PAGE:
One of the hottest controversies in science is all about what happened sixty-six million years ago when dinosaurs were snuffed out of existence.
It’s been told that an asteroid more than 10-kilometers across slammed into the Yucatán Peninsula, putting an end to the dinosaur's long reign. But the actual ‘cause of death’ has been the center of a decades-long raging controversy.
Many scientists have argued for alternative theories to explain what brought on the dinosaur’s final days, including cosmic rays, an outbreak of disease, or as we previously reported, an inferno of blazing wildfires. But thanks to this recently published study in Science, we may have finally learned the truth behind what killed them.
Aside from the asteroid, there is another competing theory involving massive volcanic eruptions that happened around the same time, leading to some confusion over which is the actual culprit. Over 500,000 cubic kilometers of lava welled up from the ground and spread across much of what is now India — a volume larger than twenty times all of the Great Lakes combined. This created enormous deposits of igneous rock, now known as the Deccan Traps. Along with the lava, the eruptions released carbon dioxide and other gases into the atmosphere, driving global temperature changes thought by some to have contributed to the extinction of ¾ of the world’s species at the end of the Cretaceous period.
Vital clues to answering this prehistoric puzzle were found in sediment cores, like the ones collected in 2012 by the research vessel JOIDES Resolution, as part of the International Ocean Discovery Program (IODP). The cores may not have looked like much, but combined they held more than 40 million years of ancient climate history, including a band of rock known as the K-T or K/Pg Boundary, which clearly shows the impact of the asteroid. On one side of the boundary we find the Cretaceous period, where dinosaurs were busy living large. On the other, we find the Paleogene, where poof… the dinosaur party had come to an abrupt end.
Despite this, “Team Volcano” has argued that all four prior mass extinctions can also be explained by volcanic activity. And that asteroids have pummeled the planet before and life kept on moving.
In 2019, researchers were finally able to use the deep-sea sediment cores collected from the 2012 expedition to settle the argument. They modeled several scenarios, varying the timings of the Deccan Traps eruptions to see how the gases might have affected the climate. They compared the modeled temperature changes to the global temperature data recorded in the cores to see if any of these scenarios lined-up with the mass extinction better than the asteroid impact.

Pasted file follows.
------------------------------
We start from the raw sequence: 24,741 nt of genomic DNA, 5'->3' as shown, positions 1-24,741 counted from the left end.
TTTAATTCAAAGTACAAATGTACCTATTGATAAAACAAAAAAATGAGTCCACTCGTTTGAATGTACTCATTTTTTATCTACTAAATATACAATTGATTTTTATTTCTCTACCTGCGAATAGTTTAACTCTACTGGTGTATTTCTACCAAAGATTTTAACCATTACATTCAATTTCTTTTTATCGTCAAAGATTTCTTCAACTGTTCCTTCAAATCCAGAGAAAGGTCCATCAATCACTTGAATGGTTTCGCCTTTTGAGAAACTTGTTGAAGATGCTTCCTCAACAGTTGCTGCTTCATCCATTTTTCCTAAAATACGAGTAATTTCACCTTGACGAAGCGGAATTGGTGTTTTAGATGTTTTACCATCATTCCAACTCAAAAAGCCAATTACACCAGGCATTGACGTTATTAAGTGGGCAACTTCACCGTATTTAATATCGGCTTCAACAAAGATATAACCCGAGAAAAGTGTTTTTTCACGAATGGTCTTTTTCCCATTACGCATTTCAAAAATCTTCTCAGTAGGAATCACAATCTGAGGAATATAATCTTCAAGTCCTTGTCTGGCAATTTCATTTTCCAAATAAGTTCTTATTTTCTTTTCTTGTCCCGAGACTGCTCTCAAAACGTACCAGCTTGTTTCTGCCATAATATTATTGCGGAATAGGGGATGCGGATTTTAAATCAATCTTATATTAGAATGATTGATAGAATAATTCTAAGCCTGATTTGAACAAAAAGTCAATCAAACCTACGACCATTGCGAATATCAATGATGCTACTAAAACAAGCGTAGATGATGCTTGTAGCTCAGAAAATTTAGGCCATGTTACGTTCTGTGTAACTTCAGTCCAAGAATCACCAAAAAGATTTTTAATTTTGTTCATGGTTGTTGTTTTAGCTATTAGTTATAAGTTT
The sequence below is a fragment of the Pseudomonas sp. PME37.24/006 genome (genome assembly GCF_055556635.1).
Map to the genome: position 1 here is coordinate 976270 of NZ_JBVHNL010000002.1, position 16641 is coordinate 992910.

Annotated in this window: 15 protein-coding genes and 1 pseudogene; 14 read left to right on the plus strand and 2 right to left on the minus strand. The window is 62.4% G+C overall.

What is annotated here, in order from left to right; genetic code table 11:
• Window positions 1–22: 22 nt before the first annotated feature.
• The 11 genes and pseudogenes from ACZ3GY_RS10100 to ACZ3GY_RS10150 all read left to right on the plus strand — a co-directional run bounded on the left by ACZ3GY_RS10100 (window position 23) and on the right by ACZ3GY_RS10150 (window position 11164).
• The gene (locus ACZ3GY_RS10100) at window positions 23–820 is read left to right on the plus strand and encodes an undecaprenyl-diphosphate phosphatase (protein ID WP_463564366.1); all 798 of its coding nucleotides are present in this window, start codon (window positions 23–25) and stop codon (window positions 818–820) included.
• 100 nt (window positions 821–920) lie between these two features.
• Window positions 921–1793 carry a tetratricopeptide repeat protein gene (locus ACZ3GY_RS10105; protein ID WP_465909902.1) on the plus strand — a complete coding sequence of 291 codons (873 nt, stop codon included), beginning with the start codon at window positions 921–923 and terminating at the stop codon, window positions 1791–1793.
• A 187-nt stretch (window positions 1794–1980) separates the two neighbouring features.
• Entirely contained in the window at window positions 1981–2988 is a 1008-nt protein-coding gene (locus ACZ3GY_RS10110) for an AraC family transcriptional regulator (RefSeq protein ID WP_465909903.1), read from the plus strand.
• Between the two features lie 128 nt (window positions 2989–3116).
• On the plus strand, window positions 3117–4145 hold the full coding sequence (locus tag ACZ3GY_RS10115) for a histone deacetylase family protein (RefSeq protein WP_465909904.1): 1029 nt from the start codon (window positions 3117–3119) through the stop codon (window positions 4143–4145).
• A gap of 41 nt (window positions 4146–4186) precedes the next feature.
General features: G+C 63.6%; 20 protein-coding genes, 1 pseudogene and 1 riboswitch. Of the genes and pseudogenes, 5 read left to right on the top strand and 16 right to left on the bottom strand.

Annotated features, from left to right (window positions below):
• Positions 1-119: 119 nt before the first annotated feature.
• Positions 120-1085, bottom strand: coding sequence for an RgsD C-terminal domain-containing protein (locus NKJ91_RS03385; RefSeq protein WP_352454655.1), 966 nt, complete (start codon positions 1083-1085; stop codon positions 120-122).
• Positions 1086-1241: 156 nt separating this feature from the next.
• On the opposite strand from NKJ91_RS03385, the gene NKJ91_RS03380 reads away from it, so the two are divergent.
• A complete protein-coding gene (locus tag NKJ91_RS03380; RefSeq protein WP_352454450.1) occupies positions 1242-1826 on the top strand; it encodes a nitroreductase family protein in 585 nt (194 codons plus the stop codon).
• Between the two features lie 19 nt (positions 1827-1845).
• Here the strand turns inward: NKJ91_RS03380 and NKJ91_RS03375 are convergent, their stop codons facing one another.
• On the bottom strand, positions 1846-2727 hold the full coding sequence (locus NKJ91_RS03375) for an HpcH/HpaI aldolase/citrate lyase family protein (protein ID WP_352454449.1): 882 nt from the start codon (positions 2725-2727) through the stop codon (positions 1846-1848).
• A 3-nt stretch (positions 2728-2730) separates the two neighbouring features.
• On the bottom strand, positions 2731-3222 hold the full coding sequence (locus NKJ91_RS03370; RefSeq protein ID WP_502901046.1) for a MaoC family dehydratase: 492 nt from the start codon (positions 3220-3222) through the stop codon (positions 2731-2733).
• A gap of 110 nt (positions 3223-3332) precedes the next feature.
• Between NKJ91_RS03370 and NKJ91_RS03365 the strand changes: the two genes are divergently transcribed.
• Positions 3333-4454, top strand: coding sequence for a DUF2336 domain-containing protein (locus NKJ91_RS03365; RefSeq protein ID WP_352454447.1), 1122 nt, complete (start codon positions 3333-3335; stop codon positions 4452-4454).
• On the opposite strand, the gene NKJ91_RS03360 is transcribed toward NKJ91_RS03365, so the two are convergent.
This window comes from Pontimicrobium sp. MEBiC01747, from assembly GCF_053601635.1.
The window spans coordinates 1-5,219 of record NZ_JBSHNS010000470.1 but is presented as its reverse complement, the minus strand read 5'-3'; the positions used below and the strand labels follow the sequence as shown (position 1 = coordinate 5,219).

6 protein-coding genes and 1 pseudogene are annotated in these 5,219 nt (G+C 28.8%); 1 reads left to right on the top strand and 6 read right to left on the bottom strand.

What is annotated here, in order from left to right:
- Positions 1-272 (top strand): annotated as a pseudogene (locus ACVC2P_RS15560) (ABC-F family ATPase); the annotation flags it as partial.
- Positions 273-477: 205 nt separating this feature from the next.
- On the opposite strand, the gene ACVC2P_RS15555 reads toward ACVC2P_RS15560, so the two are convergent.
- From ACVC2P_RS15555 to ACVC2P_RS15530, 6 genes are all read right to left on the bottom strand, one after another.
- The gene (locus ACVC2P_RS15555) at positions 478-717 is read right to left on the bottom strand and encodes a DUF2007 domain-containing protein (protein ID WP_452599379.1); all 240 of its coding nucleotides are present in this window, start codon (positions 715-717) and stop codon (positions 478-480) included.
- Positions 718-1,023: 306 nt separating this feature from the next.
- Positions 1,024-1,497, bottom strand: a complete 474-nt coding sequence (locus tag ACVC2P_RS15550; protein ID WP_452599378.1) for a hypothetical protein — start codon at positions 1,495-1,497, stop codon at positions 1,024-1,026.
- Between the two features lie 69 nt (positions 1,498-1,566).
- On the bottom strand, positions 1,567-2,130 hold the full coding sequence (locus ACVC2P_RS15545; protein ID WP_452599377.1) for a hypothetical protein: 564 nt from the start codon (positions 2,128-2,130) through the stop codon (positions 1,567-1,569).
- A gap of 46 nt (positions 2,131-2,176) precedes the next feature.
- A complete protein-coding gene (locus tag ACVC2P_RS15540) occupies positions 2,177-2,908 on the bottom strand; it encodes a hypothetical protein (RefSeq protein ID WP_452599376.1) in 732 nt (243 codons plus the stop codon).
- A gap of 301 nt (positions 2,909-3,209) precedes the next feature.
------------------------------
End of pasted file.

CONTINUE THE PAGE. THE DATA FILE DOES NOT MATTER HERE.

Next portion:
In one of the hypothetical scenarios, researchers placed the bulk of the eruptions a couple hundred thousand years before the K/Pg boundary. This model lined-up with a temporary 2 degree rise in the temperature record, but since the temperature returned to normal before the asteroid impact, the Deccan Traps eruptions did not coincide with the extinction. In the second scenario, the eruptions were split evenly before and after the asteroid impact, but the volcanic disruptions that took place after the K/Pg boundary didn’t significantly alter the climate, which was… strange.
Researchers found that a lack of global warming after a major burp of carbon dioxide could be explained by the extinction of tiny single-celled marine creatures called foraminifera or forams. In a process called the carbon cycle, the ocean dissolves carbon dioxide from the atmosphere, where forams capture the carbon from it to build their shells. When forams die, they sink, and the carbon trapped in their shells is deposited on the ocean floor, moving it along to the next stage in the carbon cycle. But after the K/Pg boundary, the forams are nearly wiped out of existence. Without forams to move carbon, the oceans may have absorbed large amounts of volcanic carbon dioxide, limiting its effect on climate.
This new research produced a definitive timeline that likely ends the decades-old argument that was often as heated as the volcanos themselves. It also establishes that the Deccan Traps eruptions alone could not have caused the extinction, proving it was the impact that wiped out the dinos. Other extinctions seem to have happened over hundreds of thousands of years, but what happened at the K/Pg boundary looks like it took just a few hundred. Regardless of whether we’re talking about volcanos or asteroids, both fill the air with carbon dioxide, ash, and noxious gases, just like humans are doing now by burning fossil fuels.
Someday, a newly-reigning species could be examining fossils of us. That's why getting a detailed picture of extinctions past with research like this is so important... to get to the CORE of the matter of life and death on Earth.